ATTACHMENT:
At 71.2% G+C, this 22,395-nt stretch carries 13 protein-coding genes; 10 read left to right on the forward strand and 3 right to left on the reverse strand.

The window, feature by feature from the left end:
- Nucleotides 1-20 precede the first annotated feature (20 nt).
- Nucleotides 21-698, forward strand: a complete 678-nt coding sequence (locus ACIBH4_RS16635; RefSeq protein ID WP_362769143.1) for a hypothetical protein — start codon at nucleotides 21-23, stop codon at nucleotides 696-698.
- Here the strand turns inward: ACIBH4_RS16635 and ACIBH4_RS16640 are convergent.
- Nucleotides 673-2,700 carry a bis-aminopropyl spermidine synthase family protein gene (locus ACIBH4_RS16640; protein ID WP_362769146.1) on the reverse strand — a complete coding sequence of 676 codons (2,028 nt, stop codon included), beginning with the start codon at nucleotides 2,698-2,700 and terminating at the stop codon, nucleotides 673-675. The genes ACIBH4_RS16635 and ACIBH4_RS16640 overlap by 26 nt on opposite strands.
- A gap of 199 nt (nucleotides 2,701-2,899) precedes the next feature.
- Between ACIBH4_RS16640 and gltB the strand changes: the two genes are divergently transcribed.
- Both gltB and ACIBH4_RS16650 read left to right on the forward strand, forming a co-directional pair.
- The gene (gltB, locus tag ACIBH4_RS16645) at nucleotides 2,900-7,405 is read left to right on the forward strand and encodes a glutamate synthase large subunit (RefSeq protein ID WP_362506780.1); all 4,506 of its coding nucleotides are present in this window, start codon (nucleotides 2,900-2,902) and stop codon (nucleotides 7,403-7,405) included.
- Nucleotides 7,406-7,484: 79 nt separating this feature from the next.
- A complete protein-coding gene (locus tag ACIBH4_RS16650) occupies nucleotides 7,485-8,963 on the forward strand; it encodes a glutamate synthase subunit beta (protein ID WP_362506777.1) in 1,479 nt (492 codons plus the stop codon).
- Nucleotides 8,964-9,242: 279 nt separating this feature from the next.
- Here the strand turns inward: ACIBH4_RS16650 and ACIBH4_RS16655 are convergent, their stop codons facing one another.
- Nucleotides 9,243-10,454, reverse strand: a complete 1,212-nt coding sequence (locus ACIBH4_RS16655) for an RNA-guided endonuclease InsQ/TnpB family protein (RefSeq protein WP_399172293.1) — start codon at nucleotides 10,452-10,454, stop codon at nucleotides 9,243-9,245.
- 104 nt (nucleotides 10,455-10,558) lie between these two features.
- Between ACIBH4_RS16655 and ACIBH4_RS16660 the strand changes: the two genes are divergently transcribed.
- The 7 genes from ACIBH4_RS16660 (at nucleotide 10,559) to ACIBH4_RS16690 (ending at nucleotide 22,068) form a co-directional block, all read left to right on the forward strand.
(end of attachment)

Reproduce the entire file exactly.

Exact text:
At 71.2% G+C, this 22,395-nt stretch carries 13 protein-coding genes; 10 read left to right on the forward strand and 3 right to left on the reverse strand.

The window, feature by feature from the left end:
- Nucleotides 1-20 precede the first annotated feature (20 nt).
- Nucleotides 21-698, forward strand: a complete 678-nt coding sequence (locus ACIBH4_RS16635; RefSeq protein ID WP_362769143.1) for a hypothetical protein — start codon at nucleotides 21-23, stop codon at nucleotides 696-698.
- Here the strand turns inward: ACIBH4_RS16635 and ACIBH4_RS16640 are convergent.
- Nucleotides 673-2,700 carry a bis-aminopropyl spermidine synthase family protein gene (locus ACIBH4_RS16640; protein ID WP_362769146.1) on the reverse strand — a complete coding sequence of 676 codons (2,028 nt, stop codon included), beginning with the start codon at nucleotides 2,698-2,700 and terminating at the stop codon, nucleotides 673-675. The genes ACIBH4_RS16635 and ACIBH4_RS16640 overlap by 26 nt on opposite strands.
- A gap of 199 nt (nucleotides 2,701-2,899) precedes the next feature.
- Between ACIBH4_RS16640 and gltB the strand changes: the two genes are divergently transcribed.
- Both gltB and ACIBH4_RS16650 read left to right on the forward strand, forming a co-directional pair.
- The gene (gltB, locus tag ACIBH4_RS16645) at nucleotides 2,900-7,405 is read left to right on the forward strand and encodes a glutamate synthase large subunit (RefSeq protein ID WP_362506780.1); all 4,506 of its coding nucleotides are present in this window, start codon (nucleotides 2,900-2,902) and stop codon (nucleotides 7,403-7,405) included.
- Nucleotides 7,406-7,484: 79 nt separating this feature from the next.
- A complete protein-coding gene (locus tag ACIBH4_RS16650) occupies nucleotides 7,485-8,963 on the forward strand; it encodes a glutamate synthase subunit beta (protein ID WP_362506777.1) in 1,479 nt (492 codons plus the stop codon).
- Nucleotides 8,964-9,242: 279 nt separating this feature from the next.
- Here the strand turns inward: ACIBH4_RS16650 and ACIBH4_RS16655 are convergent, their stop codons facing one another.
- Nucleotides 9,243-10,454, reverse strand: a complete 1,212-nt coding sequence (locus ACIBH4_RS16655) for an RNA-guided endonuclease InsQ/TnpB family protein (RefSeq protein WP_399172293.1) — start codon at nucleotides 10,452-10,454, stop codon at nucleotides 9,243-9,245.
- 104 nt (nucleotides 10,455-10,558) lie between these two features.
- Between ACIBH4_RS16655 and ACIBH4_RS16660 the strand changes: the two genes are divergently transcribed.
- The 7 genes from ACIBH4_RS16660 (at nucleotide 10,559) to ACIBH4_RS16690 (ending at nucleotide 22,068) form a co-directional block, all read left to right on the forward strand.